The rise in collectible "surprise" toys on the Christmas must-haves list has been condemned by environment campaigners, who argue that they are "over-packaged plastic tat".
Three of the twelve must-haves on the annual DreamToys list, compiled by the Toy Retailers Association, are "surprise" toys, meaning the type of doll or plastic animal is only revealed once the child has unwrapped layers of plastic.
Number two on the list of must-haves is the Blume Doll, which is advertised as "part of the collectible unboxing craze".
They come in a plastic pot and the identity of the plastic doll is a surprise. Children are encouraged to collect them all, but there is no way of knowing which doll they are buying, so there is a high chance of collecting duplicates. Environmentalists warn that toys such as these fuel plastic waste.
Also on the list at number five is the plastic LOL Surprise Doll, which has been a coveted toy for over a year now.
We got our niece an LOL Surprise thing for Christmas and it’s literally the biggest waste of plastic I’ve ever seen ������ pic.twitter.com/as8JBjzH6o— Brian O'Conor (@Brian_OConor518) December 23, 2018
These come in layers of plastic wrapping, all of their accessories are made of plastic, and the dolls are collectible in the same way as a Blume Doll.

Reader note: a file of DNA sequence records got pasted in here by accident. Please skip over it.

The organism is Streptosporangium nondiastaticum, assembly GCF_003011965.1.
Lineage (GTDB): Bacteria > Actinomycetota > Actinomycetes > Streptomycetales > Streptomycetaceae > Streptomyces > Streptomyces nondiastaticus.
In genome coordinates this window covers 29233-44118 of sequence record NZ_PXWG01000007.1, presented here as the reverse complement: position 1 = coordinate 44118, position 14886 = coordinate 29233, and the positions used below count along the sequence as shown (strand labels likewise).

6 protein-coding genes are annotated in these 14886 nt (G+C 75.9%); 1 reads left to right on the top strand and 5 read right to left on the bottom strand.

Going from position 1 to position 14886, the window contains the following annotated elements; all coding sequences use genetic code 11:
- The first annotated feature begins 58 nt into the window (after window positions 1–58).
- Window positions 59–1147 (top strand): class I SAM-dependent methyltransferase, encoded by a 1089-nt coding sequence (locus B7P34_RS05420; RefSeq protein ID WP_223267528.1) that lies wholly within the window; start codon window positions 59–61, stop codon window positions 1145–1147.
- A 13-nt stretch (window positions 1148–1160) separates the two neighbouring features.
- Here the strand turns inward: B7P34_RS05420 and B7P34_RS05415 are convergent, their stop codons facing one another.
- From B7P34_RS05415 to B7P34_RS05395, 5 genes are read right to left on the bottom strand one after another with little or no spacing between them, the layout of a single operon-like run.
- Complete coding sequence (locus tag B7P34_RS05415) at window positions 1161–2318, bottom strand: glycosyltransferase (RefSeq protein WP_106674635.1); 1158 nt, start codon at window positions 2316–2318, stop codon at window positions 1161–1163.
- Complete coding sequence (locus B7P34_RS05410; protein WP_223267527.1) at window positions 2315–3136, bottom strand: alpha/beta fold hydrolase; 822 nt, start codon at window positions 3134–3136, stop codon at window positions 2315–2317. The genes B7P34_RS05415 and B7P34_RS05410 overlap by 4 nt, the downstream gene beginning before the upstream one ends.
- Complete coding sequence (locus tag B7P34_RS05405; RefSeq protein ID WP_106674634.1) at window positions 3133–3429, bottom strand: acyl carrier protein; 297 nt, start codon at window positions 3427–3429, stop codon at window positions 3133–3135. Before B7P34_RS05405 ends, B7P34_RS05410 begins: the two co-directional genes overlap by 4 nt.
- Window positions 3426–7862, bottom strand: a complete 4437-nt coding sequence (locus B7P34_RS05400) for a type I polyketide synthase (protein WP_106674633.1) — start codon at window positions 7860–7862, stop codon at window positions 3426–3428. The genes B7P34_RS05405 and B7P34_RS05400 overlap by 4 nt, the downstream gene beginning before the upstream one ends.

Another "unboxing" surprise toy is the Ryan's World Super Surprise Safe. This is a plastic box filled with plastic "surprises", and it is not known which surprises are inside until the safe is opened.
Environmental campaigners have condemned toy manufacturers for making plastic toys and called on the government to act.
In case you are wondering, LOL dolls are these giant headed dolls that come in these plastic balls full of "surprises" that are also wrapped in heaps of plastic. 5 year olds are addicted to them. Can we ban single use LOL dolls?— Kathryn Marshall (@Lawsome_) November 9, 2019
Friends of the Earth plastic campaigner Denis Fernando said: “With young people increasingly concerned about the environment it’s time for toy manufacturers to take action too. Parents shouldn’t have to decide between giving their children what they want for Christmas and gifts that can end up having a harmful impact on the planet.
“Toy firms need to stop foisting over-packaged plastic tat on our children – much of which will be thrown away to join the waves of plastic pollution that threatens our wildlife and blights our environment.
“If manufacturers refuse to take their environmental responsibilities seriously then the government must act.”
Some toy manufacturers have promised to make their products more sustainable. Isaac Larian, the CEO of MGA Entertainment, which makes LOL Surprise Dolls, has promised that in the future, all toys made by the company will be recyclable.
The manufacturers of the Ryan's World Super Safe and the Blume Doll have been contacted for comment.